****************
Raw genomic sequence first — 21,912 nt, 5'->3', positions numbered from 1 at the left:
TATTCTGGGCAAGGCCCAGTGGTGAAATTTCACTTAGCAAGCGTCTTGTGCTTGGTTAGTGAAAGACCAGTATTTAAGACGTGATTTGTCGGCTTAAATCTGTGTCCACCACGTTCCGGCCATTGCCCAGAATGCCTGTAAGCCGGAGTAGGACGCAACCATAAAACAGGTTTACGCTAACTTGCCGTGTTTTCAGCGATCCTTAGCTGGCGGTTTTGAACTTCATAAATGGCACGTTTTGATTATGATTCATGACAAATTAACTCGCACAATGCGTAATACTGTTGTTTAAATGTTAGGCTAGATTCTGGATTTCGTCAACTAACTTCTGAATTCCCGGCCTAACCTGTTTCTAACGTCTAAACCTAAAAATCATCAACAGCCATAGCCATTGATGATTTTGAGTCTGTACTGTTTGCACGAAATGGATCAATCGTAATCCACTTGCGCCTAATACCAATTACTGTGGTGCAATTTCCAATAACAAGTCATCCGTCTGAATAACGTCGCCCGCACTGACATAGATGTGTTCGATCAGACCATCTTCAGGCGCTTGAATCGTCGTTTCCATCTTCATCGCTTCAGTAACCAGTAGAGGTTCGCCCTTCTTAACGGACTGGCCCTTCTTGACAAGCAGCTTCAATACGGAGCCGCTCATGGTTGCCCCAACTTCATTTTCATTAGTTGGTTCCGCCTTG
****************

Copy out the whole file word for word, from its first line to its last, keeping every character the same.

Raw genomic sequence first — 21,912 nt, 5'->3', positions numbered from 1 at the left:
TATTCTGGGCAAGGCCCAGTGGTGAAATTTCACTTAGCAAGCGTCTTGTGCTTGGTTAGTGAAAGACCAGTATTTAAGACGTGATTTGTCGGCTTAAATCTGTGTCCACCACGTTCCGGCCATTGCCCAGAATGCCTGTAAGCCGGAGTAGGACGCAACCATAAAACAGGTTTACGCTAACTTGCCGTGTTTTCAGCGATCCTTAGCTGGCGGTTTTGAACTTCATAAATGGCACGTTTTGATTATGATTCATGACAAATTAACTCGCACAATGCGTAATACTGTTGTTTAAATGTTAGGCTAGATTCTGGATTTCGTCAACTAACTTCTGAATTCCCGGCCTAACCTGTTTCTAACGTCTAAACCTAAAAATCATCAACAGCCATAGCCATTGATGATTTTGAGTCTGTACTGTTTGCACGAAATGGATCAATCGTAATCCACTTGCGCCTAATACCAATTACTGTGGTGCAATTTCCAATAACAAGTCATCCGTCTGAATAACGTCGCCCGCACTGACATAGATGTGTTCGATCAGACCATCTTCAGGCGCTTGAATCGTCGTTTCCATCTTCATCGCTTCAGTAACCAGTAGAGGTTCGCCCTTCTTAACGGACTGGCCCTTCTTGACAAGCAGCTTCAATACGGAGCCGCTCATGGTTGCCCCAACTTCATTTTCATTAGTTGGTTCCGCCTTG